'The Bitcoin address in question has received almost $118,000'
A fool and their money...
Having seen some of the sample Tweets I'm saddened that anyone fell for it but not hugely surprised.
Twitter has said that around 130 accounts were targeted by miscreants this week as high-profile individuals and businesses had their accounts hijacked to promote a Bitcoin scam. The estimate comes days after the social media biz admitted the blitz – which snared the accounts of Bill Gates, Elon Musk, Jeff Bezos, Apple, Uber …
The only country scamming for money is North Korea and they are very good at it - which is odd because this scam wasn't that efficient. Rather than tracking the total amount, how many transactions were there and when did they take place?
But when a scam like this happens all we know is what happens, knowing who's behind it is just guesswork.
What I want to know is whose account raised the most money? Who has the stupidist followers? While I'm sure that some of the people who were fooled by this rather obvious SCAM are desperately trying to make ends meet, and I feel sorry for them. But for all the others, you lost what you deserve for being so greedy and stupid. Why on earth would people like Bill Gates and Obama want to send you bitcoins? You should have sent your money to me. I really will send it back doubled… Honest!
> Today, the Twitter support account said it had no evidence that attackers accessed passwords.
So, Twitter accounts themselves weren't compromised but there was social engineering. Which means the attackers compromised Twitter admin accounts and then sent out those scam tweets. Let that just sink in for a moment: Twitter staff can send tweets from anyone's account as if the account owner had sent them.
Why is that even a function in the system? Suspend an account: yep. Delete a tweet: yep. Delete an account: yep. But impersonate a user?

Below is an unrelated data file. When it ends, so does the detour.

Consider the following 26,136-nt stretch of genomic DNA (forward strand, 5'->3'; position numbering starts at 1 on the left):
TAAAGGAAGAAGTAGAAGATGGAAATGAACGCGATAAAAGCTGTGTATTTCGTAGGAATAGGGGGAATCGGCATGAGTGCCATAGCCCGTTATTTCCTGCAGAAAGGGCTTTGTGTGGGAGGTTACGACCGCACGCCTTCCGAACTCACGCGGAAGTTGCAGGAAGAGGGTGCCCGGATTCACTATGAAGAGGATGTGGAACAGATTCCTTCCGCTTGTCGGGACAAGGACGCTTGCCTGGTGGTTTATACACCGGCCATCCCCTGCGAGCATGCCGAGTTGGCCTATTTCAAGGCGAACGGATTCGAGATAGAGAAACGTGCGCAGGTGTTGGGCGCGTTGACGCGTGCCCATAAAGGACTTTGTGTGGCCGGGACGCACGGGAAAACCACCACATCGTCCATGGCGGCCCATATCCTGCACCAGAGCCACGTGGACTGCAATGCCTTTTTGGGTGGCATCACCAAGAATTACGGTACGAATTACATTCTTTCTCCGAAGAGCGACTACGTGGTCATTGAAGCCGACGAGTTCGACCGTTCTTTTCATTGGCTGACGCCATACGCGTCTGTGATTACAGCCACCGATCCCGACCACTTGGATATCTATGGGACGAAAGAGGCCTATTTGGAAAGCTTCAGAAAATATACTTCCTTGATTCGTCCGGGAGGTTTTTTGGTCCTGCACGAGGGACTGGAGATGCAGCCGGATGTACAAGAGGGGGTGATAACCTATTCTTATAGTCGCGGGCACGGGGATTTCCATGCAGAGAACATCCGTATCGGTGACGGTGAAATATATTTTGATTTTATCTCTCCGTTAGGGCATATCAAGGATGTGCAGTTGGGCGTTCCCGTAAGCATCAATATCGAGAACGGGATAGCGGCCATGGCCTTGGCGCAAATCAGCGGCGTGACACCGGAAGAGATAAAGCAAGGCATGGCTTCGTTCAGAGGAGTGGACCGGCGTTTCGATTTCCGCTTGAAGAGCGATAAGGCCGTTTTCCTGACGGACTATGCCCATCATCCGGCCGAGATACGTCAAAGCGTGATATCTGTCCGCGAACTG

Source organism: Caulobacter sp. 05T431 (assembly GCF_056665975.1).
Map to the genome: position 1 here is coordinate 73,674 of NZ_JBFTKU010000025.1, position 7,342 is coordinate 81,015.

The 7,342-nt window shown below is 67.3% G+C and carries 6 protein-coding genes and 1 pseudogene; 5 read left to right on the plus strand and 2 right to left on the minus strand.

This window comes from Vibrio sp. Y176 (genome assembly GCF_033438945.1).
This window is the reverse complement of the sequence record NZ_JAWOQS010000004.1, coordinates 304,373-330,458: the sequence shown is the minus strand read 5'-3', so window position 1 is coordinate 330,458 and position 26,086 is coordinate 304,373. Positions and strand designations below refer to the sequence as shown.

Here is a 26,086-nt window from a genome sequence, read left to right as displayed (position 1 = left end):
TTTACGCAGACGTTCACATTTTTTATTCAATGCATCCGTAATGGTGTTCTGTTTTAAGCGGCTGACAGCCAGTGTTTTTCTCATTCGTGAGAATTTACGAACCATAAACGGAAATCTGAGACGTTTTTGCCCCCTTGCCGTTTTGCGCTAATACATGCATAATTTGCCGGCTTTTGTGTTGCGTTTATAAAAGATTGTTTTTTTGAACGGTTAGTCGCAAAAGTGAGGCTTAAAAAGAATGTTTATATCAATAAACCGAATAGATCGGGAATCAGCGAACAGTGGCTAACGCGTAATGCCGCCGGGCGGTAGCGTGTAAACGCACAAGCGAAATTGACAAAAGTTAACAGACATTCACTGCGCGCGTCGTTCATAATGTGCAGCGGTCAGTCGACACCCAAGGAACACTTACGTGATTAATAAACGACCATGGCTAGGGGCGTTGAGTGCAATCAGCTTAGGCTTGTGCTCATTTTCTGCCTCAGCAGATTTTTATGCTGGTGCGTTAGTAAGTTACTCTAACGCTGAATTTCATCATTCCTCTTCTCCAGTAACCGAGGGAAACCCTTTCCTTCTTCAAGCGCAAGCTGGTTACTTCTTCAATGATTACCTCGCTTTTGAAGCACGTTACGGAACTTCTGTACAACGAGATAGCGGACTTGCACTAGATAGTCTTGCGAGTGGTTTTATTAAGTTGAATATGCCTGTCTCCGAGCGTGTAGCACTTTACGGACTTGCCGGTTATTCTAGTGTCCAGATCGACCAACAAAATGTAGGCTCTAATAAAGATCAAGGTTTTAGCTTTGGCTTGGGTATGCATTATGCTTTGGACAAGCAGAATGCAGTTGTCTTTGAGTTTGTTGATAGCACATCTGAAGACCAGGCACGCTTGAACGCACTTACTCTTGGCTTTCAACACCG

Perhaps it's not that kind of breach at all. Maybe the attackers social-engineered access to the 'fake twitter accounts department' - the one that is used to pretend to advertisers that there are 100m active users every second of the day.
The attackers apparently did 2 things on the targeted accounts with the admin creds they gained access to (apparently via social engineering), which are standard admin tasks:
1) Disabled 2FA if enabled
2) Reset the associated email account to an account under their control
Once they had control of the linked email accounts (and with 2FA disabled) they could send password reset requests and at that point they effectively owned the accounts.
None of that discounts the fact that Twitter is incompetent here - in fact I think they are grossly incompetent.
And this also highlights the folly of making access to a particular email address a critical part of any account's so-called "security".
It's not much better than your bank giving someone else access to your account if they are wearing the same brand of shoes you wear.
@John Brown -- I refer you to this paragraph, my emphasis:
It appears the hijackers were able to, directly or indirectly, access an internal Twitter control panel disable multi-factor authentication on the popular accounts and change their email addresses, at least in some cases, allowing passwords to be reset and profiles taken over.
So some of the accounts had fake Tweets sent because the owner's email had been compromised. What mechanism do you suggest was used to send fake Tweets from the other affected accounts?
I think your moniker is appropriate in this case. The paragraph you quote explains how an account can be hijacked. That's not quite the same as Twitter staff being able to send a Tweet as anyone whenever they feel like it, nor does it state anywhere that the customers email accounts were hijacked. It quite clearly states that anyone with access to the control panel can CHANGE the users notification email address AND turn off 2FA, thus allowing said person to then change the Twitter account password. The ONLY account compromised is the Twitter account and it can't be put back "as it was", hiding the tracks of the hijacker so no, Twitter staff can't just pretend to be any account holder at a whim.
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